Mortgage Rates Fall to Lowest Level in Nearly 3 Years According to Weekly National Survey

Mortgage Rates Fall to Lowest Level in Nearly 3 Years According to Weekly National Survey

NEW YORK, NY - Interest rates on mortgages have fallen for the 3rd consecutive week as Federal Reserve Chair Janet Yellen's recent monetary policy remarks continue to impact markets.

Yellen suggested during a speech last week that the pace of further increases in the federal funds rate "is now expected to be somewhat slower."

Since her speech, prices on government bonds have rallied, which has pushed yields down. The 10-year Treasury yield has fallen nearly 10 basis points over the week. Mortgage rates typically follow the direction of yields on long-term government bonds.

A look at rates this week:

The benchmark 30-year fixed-rate mortgage fell to 3.75% from 3.83%, according to Bankrate's April 6 survey of large lenders. A year ago, it was 3.82%. Four weeks ago, the rate was 3.87%. The mortgages in this week's survey had an average total of 0.19 discount and origination points. Over the past 52 weeks, the 30-year fixed has averaged 4%. This week's rate is 0.25 percentage points lower than the 52-week average. The 30-year fixed rate hasn't been this low in about 3 years; it was 3.74% in late May 2013.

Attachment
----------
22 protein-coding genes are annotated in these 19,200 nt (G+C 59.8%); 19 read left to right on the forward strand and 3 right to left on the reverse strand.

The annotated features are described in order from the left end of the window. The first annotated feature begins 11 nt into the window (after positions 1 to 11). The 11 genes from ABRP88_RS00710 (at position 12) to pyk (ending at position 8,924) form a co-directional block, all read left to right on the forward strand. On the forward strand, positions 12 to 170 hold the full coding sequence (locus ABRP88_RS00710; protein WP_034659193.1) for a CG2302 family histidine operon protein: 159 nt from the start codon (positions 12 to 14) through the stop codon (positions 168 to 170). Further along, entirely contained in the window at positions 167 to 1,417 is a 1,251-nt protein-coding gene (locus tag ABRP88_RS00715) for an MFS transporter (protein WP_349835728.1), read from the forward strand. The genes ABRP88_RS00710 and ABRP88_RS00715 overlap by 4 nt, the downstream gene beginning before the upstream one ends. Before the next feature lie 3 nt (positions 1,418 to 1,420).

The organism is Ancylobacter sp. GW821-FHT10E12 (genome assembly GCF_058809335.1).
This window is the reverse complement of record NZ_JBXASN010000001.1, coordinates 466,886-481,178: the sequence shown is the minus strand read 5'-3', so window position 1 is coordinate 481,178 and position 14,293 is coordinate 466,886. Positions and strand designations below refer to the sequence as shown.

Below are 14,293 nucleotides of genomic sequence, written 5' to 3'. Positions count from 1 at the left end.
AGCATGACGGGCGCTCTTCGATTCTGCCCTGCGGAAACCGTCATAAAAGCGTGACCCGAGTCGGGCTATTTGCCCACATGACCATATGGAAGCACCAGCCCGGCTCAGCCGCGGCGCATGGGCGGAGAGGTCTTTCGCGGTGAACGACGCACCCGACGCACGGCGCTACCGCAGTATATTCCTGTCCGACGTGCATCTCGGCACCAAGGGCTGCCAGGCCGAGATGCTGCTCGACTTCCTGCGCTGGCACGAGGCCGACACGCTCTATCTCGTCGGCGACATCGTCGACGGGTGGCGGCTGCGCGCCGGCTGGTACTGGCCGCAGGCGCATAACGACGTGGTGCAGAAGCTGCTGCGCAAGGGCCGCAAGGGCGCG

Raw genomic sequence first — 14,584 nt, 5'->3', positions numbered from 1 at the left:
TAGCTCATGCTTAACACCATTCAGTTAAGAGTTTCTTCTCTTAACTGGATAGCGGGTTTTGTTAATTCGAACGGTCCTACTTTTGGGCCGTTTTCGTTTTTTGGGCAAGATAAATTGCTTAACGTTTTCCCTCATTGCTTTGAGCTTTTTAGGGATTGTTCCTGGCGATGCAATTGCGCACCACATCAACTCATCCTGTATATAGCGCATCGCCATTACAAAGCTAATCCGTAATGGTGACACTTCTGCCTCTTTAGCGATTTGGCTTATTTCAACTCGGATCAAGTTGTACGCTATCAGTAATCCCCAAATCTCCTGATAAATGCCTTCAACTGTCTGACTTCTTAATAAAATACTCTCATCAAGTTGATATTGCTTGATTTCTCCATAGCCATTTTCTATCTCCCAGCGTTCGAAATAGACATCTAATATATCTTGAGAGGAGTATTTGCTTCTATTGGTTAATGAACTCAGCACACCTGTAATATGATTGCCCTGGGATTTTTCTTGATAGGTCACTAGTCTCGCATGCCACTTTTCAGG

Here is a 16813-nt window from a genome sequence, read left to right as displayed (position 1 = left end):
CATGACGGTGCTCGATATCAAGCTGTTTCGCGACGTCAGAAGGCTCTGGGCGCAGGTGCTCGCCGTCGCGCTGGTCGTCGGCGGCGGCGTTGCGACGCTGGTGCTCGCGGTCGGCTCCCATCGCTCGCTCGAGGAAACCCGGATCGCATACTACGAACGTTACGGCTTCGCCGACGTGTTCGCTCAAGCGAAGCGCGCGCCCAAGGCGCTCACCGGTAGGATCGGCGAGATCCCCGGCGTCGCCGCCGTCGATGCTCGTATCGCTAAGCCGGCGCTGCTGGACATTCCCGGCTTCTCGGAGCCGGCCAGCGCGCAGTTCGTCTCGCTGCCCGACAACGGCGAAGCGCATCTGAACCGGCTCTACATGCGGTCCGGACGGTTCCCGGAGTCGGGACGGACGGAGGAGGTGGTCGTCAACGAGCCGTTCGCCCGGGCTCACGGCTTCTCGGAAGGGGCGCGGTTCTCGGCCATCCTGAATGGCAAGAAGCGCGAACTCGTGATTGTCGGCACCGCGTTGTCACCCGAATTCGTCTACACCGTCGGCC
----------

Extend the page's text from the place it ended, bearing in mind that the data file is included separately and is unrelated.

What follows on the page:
The benchmark 15-year fixed-rate mortgage fell to 3.01% from 3.09%.

The benchmark 30-year fixed-rate jumbo mortgage fell to 3.68% from 3.76%.

The benchmark 5/1 adjustable-rate mortgage fell to 3.12% from 3.28%.

Bankrate's national weekly mortgage survey is conducted each Wednesday from data provided by the top 10 banks and thrifts in 10 top markets.

For a full analysis of this week's move in mortgage rates, go to

The survey is complemented by Bankrate's weekly Rate Trend Index, in which a panel of mortgage experts predicts which way the rates are headed over the next seven days. Just under half of this week's respondents, 46 percent, expect mortgage rates to continue to decline over the next seven days, while 18 percent expect rates to rise. The remaining 36 percent predict mortgage rates will stay more or less unchanged in the coming week.

Source: / #Housing #Economy

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